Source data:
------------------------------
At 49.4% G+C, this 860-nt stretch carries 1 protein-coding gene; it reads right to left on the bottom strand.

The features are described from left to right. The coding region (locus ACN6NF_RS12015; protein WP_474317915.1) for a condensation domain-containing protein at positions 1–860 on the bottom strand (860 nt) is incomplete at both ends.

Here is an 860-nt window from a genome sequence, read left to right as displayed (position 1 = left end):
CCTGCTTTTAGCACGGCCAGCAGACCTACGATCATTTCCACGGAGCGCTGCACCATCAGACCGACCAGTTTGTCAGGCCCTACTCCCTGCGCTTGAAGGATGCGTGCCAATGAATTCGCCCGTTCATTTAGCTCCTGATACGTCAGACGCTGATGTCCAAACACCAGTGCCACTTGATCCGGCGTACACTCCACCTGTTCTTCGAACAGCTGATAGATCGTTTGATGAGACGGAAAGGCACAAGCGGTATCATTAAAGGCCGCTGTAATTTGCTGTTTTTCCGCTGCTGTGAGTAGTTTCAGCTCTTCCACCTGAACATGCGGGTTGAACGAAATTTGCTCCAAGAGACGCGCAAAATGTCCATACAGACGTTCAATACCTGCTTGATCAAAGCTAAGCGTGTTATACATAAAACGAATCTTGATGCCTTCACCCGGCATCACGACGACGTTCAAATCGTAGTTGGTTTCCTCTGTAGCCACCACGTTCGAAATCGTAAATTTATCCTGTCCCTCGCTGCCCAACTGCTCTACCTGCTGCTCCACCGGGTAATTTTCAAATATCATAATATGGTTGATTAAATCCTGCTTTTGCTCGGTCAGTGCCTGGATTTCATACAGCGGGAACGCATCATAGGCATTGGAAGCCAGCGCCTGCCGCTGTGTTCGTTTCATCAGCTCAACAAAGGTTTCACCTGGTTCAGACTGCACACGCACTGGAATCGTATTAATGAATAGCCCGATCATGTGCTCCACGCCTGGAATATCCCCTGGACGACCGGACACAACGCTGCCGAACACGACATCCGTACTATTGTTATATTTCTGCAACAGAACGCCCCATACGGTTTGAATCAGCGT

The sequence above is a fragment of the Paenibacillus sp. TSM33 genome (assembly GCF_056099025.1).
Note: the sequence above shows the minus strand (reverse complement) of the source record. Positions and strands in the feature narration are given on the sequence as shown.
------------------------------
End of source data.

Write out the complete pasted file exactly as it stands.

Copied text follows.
At 49.4% G+C, this 860-nt stretch carries 1 protein-coding gene; it reads right to left on the bottom strand.

The features are described from left to right. The coding region (locus ACN6NF_RS12015; protein WP_474317915.1) for a condensation domain-containing protein at positions 1–860 on the bottom strand (860 nt) is incomplete at both ends.

Here is an 860-nt window from a genome sequence, read left to right as displayed (position 1 = left end):
CCTGCTTTTAGCACGGCCAGCAGACCTACGATCATTTCCACGGAGCGCTGCACCATCAGACCGACCAGTTTGTCAGGCCCTACTCCCTGCGCTTGAAGGATGCGTGCCAATGAATTCGCCCGTTCATTTAGCTCCTGATACGTCAGACGCTGATGTCCAAACACCAGTGCCACTTGATCCGGCGTACACTCCACCTGTTCTTCGAACAGCTGATAGATCGTTTGATGAGACGGAAAGGCACAAGCGGTATCATTAAAGGCCGCTGTAATTTGCTGTTTTTCCGCTGCTGTGAGTAGTTTCAGCTCTTCCACCTGAACATGCGGGTTGAACGAAATTTGCTCCAAGAGACGCGCAAAATGTCCATACAGACGTTCAATACCTGCTTGATCAAAGCTAAGCGTGTTATACATAAAACGAATCTTGATGCCTTCACCCGGCATCACGACGACGTTCAAATCGTAGTTGGTTTCCTCTGTAGCCACCACGTTCGAAATCGTAAATTTATCCTGTCCCTCGCTGCCCAACTGCTCTACCTGCTGCTCCACCGGGTAATTTTCAAATATCATAATATGGTTGATTAAATCCTGCTTTTGCTCGGTCAGTGCCTGGATTTCATACAGCGGGAACGCATCATAGGCATTGGAAGCCAGCGCCTGCCGCTGTGTTCGTTTCATCAGCTCAACAAAGGTTTCACCTGGTTCAGACTGCACACGCACTGGAATCGTATTAATGAATAGCCCGATCATGTGCTCCACGCCTGGAATATCCCCTGGACGACCGGACACAACGCTGCCGAACACGACATCCGTACTATTGTTATATTTCTGCAACAGAACGCCCCATACGGTTTGAATCAGCGT

The sequence above is a fragment of the Paenibacillus sp. TSM33 genome (assembly GCF_056099025.1).
Note: the sequence above shows the minus strand (reverse complement) of the source record. Positions and strands in the feature narration are given on the sequence as shown.